Law and Order Committee hears two reports on proposed law changes

WINDOW ROCK, Ariz. - Two reports were delivered to the Law and Order Committee on Sept. 24 that focused on proposed changes as to how Navajo Nation law enforcement should handle matters pertaining to extradition, custody transfer, and detainment of individuals accused of violating Navajo Nation, state, and federal criminal law.

"I believe we are closing in on the legislative loopholes, but more than anything these changes should strengthen our sovereignty when dealing with outside entities," said Council Delegate Alton Joe Shepherd (Cornfields, Ganado, Jeddito, Kin Dah Łichíí', Steamboat).

In the first report, five members of the Final Extradition Task Force discussed proposed amendments to sections of Title 7 and 17 in the Navajo Nation Code dealing with extradition procedures. The statute stipulates the process by which custody of a suspected or convicted criminal is handed over to outside law enforcement agencies.

It has been 42 years since the last substantive changes have been made to the Nation's extradition statute, said assistant attorney general Paul Spruhan.

The proposed statutory amendments came as a result of two years of discussions that focused on strengthening the statute while protecting the three concepts of sovereignty, public safety, and due process.

The task force was formed after complications arose a few years ago. Federal authorities tried sidestepping Navajo rules when it asked the Nation to transfer a Navajo murder suspect into federal custody without submitting an official extradition request to the Navajo chief prosecutor.

Among the proposed changes, 7 N.N.C. §607 was revised to state that no Indian adult or juvenile may be removed from the Navajo Nation by state or other tribal nation law enforcement, nor may they be removed from the custody of the Navajo Nation to federal authorities unless the proper procedures are followed.

These extradition and transfer of custody procedures are outlined in Title 17.

Sections 1951-1959 of Title 17 were revised to specifically outline the responsibilities of a state or other tribal nation when requesting extradition, and the responsibilities of the federal government when requesting a transfer of custody from the Navajo Nation.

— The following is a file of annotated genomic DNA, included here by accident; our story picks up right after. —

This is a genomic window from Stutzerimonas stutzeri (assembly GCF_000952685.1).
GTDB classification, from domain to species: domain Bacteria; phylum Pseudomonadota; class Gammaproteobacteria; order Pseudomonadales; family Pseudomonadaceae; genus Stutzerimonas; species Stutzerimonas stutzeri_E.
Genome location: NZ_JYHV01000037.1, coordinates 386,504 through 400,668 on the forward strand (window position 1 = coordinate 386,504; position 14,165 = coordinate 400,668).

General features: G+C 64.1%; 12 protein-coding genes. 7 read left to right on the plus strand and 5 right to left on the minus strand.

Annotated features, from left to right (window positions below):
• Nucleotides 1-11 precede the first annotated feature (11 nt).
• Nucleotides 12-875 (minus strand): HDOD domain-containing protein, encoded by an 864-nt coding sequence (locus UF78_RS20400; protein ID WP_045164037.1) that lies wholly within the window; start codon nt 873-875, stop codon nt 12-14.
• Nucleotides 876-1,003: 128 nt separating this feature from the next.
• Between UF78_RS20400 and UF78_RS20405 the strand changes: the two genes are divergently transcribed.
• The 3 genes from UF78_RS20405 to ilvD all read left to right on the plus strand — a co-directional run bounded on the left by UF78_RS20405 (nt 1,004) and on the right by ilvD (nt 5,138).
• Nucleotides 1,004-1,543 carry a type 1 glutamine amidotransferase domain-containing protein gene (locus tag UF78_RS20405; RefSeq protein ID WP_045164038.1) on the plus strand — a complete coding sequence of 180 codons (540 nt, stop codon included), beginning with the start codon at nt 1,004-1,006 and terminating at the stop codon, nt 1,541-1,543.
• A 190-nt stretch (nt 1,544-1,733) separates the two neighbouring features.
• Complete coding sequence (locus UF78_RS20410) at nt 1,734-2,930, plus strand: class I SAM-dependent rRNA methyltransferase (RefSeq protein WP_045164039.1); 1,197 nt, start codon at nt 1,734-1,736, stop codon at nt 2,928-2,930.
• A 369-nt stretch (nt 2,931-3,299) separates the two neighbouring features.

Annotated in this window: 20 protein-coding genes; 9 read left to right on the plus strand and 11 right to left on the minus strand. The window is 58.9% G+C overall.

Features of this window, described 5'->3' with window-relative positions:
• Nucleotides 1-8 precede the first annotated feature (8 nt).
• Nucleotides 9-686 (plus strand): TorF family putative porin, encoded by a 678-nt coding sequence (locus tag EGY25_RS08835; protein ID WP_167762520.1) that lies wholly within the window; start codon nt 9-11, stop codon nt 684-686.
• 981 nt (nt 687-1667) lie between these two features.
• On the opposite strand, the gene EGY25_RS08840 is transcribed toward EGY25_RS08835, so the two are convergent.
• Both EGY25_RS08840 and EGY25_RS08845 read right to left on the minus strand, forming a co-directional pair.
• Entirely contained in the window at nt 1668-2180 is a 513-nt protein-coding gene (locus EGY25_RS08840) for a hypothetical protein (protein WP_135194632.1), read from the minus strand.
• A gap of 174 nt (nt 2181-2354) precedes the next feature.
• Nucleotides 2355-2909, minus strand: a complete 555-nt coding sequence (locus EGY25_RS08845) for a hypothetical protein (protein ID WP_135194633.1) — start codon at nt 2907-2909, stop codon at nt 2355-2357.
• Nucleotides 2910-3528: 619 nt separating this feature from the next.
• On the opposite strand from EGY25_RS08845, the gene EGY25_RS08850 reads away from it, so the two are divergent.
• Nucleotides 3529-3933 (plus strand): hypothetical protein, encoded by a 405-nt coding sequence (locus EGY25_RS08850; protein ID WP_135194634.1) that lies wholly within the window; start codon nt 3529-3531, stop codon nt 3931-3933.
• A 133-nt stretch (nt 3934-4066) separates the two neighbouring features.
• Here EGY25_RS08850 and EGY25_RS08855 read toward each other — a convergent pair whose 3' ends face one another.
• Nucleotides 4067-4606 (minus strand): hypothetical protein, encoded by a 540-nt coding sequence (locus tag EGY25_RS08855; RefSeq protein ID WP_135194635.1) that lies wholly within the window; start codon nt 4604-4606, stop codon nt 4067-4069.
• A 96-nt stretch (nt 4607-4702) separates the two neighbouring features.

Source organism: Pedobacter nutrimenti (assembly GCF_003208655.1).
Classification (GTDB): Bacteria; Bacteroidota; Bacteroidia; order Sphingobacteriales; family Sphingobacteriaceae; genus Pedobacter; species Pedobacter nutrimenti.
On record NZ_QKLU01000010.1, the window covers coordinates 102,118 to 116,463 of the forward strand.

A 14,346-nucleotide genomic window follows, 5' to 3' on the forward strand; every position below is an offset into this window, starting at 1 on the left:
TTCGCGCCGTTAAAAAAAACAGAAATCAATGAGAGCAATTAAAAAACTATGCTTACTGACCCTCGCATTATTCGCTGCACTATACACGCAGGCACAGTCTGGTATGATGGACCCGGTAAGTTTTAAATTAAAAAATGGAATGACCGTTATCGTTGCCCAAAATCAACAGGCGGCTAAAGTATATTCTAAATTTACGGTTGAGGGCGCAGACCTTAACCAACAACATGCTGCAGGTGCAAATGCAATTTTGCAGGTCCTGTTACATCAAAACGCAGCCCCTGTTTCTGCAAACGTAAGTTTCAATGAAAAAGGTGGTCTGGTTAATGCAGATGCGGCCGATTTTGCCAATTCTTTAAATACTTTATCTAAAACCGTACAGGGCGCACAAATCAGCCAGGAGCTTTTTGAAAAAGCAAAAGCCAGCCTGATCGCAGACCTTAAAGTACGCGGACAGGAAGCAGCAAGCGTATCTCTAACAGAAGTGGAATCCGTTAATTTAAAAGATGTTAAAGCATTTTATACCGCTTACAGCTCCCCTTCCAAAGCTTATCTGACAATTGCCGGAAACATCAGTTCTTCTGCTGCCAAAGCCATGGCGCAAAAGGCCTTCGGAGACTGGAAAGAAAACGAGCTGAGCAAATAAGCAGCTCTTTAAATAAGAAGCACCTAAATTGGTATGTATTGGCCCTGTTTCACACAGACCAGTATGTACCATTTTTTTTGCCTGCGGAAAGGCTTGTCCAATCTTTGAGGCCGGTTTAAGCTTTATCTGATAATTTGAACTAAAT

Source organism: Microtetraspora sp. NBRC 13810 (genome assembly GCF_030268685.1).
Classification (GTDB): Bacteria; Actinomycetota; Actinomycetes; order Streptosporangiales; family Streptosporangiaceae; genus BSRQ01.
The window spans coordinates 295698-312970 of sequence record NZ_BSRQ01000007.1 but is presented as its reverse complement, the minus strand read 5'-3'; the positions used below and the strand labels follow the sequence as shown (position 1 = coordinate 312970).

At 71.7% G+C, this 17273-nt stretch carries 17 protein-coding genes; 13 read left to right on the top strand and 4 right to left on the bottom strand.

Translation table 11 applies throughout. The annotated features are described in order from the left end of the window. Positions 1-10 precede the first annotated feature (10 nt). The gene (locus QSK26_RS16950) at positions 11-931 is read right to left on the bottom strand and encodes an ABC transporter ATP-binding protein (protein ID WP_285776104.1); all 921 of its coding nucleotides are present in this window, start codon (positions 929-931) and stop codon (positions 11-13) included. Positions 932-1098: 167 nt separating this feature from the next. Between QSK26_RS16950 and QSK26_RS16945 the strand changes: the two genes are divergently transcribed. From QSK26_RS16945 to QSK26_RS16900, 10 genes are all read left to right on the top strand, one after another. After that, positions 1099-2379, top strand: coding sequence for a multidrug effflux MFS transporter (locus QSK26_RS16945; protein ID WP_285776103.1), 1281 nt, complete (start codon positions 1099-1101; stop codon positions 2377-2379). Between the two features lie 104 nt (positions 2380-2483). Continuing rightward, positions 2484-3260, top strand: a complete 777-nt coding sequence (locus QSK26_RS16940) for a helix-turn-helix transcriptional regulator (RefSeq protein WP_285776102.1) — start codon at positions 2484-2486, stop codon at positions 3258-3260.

A new provision added to Title 17 states that any arrested Indian adult or juvenile in custody must be informed of his or her right to legal counsel or a hearing.

In an effort to ensure that Navajo Nation officials are complying with their responsibilities to make sure suspects in custody are only released according to the proper procedures, another new provision was added which states that any Navajo government official who knowingly violates any section of Subchapter 7 in Title 17 may be subject to a civil fine of up to $2500.

"I know this has been in the works for years," said Council Delegate Edmund Yazzie (Churchrock, Iyanbito, Mariano Lake, Pinedale, Smith Lake, Thoreau). "All we ask is that you educate the federal and state entities, tell them what they can and cannot do. It sets a solid foundation for our investigating individuals."

The amendments will enable the nation to coordinate more uniformly with other tribes, states, and the federal government when dealing with criminal offenses both on and off the reservation.

In the second report, John Tuchi, the tribal liaision from the Arizona District of the U.S. Attorney's Office, briefed the committee on a proposed detainer policy.

"At present, neither the Navajo Nation Courts, Department of Corrections, Department of Public Safety, or prosectors have a detainer or 'hold' policy in place," Tuchi said.

This mean that the Navajo Nation would not be able to hold a tribal member on federal charges he or she may have in addition to tribal charges, once the tribal charges are dismissed by a Navajo prosecutor.

A detainer policy would ensure that a person in tribal custody who has serious felony charges from another jurisdiction is not released into the community during or at the conclusion of tribal proceedings without first addressing charges from the other jurisdiction.

According to Tuchi, the proposed detainer policy would keep more dangerous offenders out of the communities they have harmed until all of their bad conduct has been addressed. It also reduces the chance of injury to Navajo law enforcement officers who will not have to pursue out-of-custody dangers offenders that might have resisted arrest.

Council Delegate Alton Joe Shepherd (Cornfields, Ganado, Jeddito, Kin Dah Łichíí', Steamboat) agreed that the main objective of a detainer policy would be to keep violent offenders from coming back into Navajo communities and possibly creating more harm.


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